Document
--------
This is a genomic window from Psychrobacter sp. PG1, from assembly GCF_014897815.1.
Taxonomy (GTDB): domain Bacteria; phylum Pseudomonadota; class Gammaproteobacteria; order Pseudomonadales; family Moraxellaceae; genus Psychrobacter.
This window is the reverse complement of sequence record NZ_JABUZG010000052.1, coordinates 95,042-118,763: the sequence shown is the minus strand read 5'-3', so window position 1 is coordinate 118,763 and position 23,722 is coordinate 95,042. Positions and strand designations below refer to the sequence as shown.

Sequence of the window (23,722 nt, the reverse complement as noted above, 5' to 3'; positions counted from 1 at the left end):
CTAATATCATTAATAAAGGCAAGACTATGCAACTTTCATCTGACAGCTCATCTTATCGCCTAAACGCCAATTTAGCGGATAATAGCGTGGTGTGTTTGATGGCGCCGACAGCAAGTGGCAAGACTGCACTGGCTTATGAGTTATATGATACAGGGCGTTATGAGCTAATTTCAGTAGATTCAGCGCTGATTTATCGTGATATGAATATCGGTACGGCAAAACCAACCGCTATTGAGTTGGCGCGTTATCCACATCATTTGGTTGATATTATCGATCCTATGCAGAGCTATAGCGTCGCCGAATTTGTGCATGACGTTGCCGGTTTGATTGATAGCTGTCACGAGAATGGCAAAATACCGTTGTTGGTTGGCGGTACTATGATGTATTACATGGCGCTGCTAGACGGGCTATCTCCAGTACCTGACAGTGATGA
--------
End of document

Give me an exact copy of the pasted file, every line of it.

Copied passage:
This is a genomic window from Psychrobacter sp. PG1, from assembly GCF_014897815.1.
Taxonomy (GTDB): domain Bacteria; phylum Pseudomonadota; class Gammaproteobacteria; order Pseudomonadales; family Moraxellaceae; genus Psychrobacter.
This window is the reverse complement of sequence record NZ_JABUZG010000052.1, coordinates 95,042-118,763: the sequence shown is the minus strand read 5'-3', so window position 1 is coordinate 118,763 and position 23,722 is coordinate 95,042. Positions and strand designations below refer to the sequence as shown.

Sequence of the window (23,722 nt, the reverse complement as noted above, 5' to 3'; positions counted from 1 at the left end):
CTAATATCATTAATAAAGGCAAGACTATGCAACTTTCATCTGACAGCTCATCTTATCGCCTAAACGCCAATTTAGCGGATAATAGCGTGGTGTGTTTGATGGCGCCGACAGCAAGTGGCAAGACTGCACTGGCTTATGAGTTATATGATACAGGGCGTTATGAGCTAATTTCAGTAGATTCAGCGCTGATTTATCGTGATATGAATATCGGTACGGCAAAACCAACCGCTATTGAGTTGGCGCGTTATCCACATCATTTGGTTGATATTATCGATCCTATGCAGAGCTATAGCGTCGCCGAATTTGTGCATGACGTTGCCGGTTTGATTGATAGCTGTCACGAGAATGGCAAAATACCGTTGTTGGTTGGCGGTACTATGATGTATTACATGGCGCTGCTAGACGGGCTATCTCCAGTACCTGACAGTGATGA